However, how many times do we see a patient present with the exact opposite scenario: lots of lipids, perhaps a drop of oil running down the cheek with no aqueous. How many times do we see healthy MGs together with aqueous insufficiency? Except for Sjogren’s syndrome, which is an entirely separate disease process from lid margin disease, this is a presentation we never really encounter.

If aqueous insufficiency were truly a separate overlapping disease, wouldn’t we would expect to see it present occasionally prior to MGD. We never do, because it is a later stage of the same disease — it does not happen because the morphology and anatomical location of the tear glands preclude it from happening. Lastly, inflammation keeps happening and eventually weakens the structure of the tarsus, leading to ectropion, entropion and floppy eyelid syndrome. All of these changes are a result of biofilm progression.


We have always felt lid hygiene should be the cornerstone of any therapy of chronic blepharitis. While advocating salt-water soaks may seem superfluous in this day and age, they still work.16 At the physician-patient conference, the physician explains the pathophysiology to the patient and clarifies the importance of lid hygiene. From there, the burden of treatment falls to the patient, which is important in a chronic, incurable disease.15 Lid hygiene should begin and be taught in early childhood.

Because we know this is a biofilm problem, we now have reason to attack the biofilm, which we can accomplish through several available therapeutic options. Avenova (NovaBay) is a topical spray that acts as an antiseptic, like betadine, as it kills 99% of bacteria.19 Overall, use of Avenova (hypochlorous acid) has been successful in many of our patients with DEBS. We prescribe it twice daily for one month and longer if we see continued improvement. Also, early use of this product may significantly decrease late problems.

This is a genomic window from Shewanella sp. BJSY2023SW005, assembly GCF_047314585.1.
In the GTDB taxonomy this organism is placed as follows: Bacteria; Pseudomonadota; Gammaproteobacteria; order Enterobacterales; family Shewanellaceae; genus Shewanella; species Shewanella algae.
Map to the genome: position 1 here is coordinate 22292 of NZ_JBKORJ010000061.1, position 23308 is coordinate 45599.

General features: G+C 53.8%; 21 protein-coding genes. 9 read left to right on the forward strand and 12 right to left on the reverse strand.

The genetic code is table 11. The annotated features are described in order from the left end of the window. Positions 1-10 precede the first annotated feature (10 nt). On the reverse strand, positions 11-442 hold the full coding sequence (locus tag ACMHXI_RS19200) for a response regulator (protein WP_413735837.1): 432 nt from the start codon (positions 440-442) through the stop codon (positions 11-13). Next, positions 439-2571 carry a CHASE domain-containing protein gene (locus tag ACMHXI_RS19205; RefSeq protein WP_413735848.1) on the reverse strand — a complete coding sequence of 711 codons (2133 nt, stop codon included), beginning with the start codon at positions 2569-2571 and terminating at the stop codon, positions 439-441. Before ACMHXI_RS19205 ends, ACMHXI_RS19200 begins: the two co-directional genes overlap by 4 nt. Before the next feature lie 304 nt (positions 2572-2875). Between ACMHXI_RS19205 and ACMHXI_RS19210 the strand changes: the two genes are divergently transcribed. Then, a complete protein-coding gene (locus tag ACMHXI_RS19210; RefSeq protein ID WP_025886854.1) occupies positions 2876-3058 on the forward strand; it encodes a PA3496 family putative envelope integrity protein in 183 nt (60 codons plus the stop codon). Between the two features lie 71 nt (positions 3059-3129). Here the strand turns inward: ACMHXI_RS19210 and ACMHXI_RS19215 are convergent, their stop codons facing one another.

Microblepharoexfoliation (MBE) (BlephEx, Rysurg) directly impacts the lid margin biofilm. We stress to our patients that it is another form of lid hygiene and is analogous to the dentist cleaning plaque off teeth. We use MBE in most of our patients with DEBS and especially those with Demodex and cylindrical dandruff (Figure 3).20,21

Figure 3. A. Demodex blepharitis before four-minute microblepharoexfoliation. B. Demodex blepharitis immediately after treatment.

Lid scrubs (saline) may be difficult for the patient to access. I always use these first, but patients who are looking for a more convenient option can benefit from newer over-the-counter commercial agents, such as Cliradex (Bio-Tissue) and Ocusoft Lid Scrub. Unfortunately, sometimes these may lead to toxicity.22

Other treatment modalities directed at the impacted meibum, such as LipiFlow (J&J Vision), may be effective in certain patients depending on the degree of MG changes shown on meibography.23 Drugs and nutritional supplements have a place in our armamentarium as well.24,25 Drugs such as Azasite (azithromycin ophthalmic solution, Akorn) and doxycycline hyclate may be helpful adjuncts in recalcitrant cases. Although somewhat controversial, there are clear data that fish oil supplements help treat meibomian gland disease. Lid massage is effective and various adjuncts that may increase efficiency are available but may be painful.26 For cases that fail these remedies, Maskin probing may be helpful.15


Try rethinking dry eye as a biofilm problem. This will lead to earlier and more effective treatment paradigms with improved outcomes. OM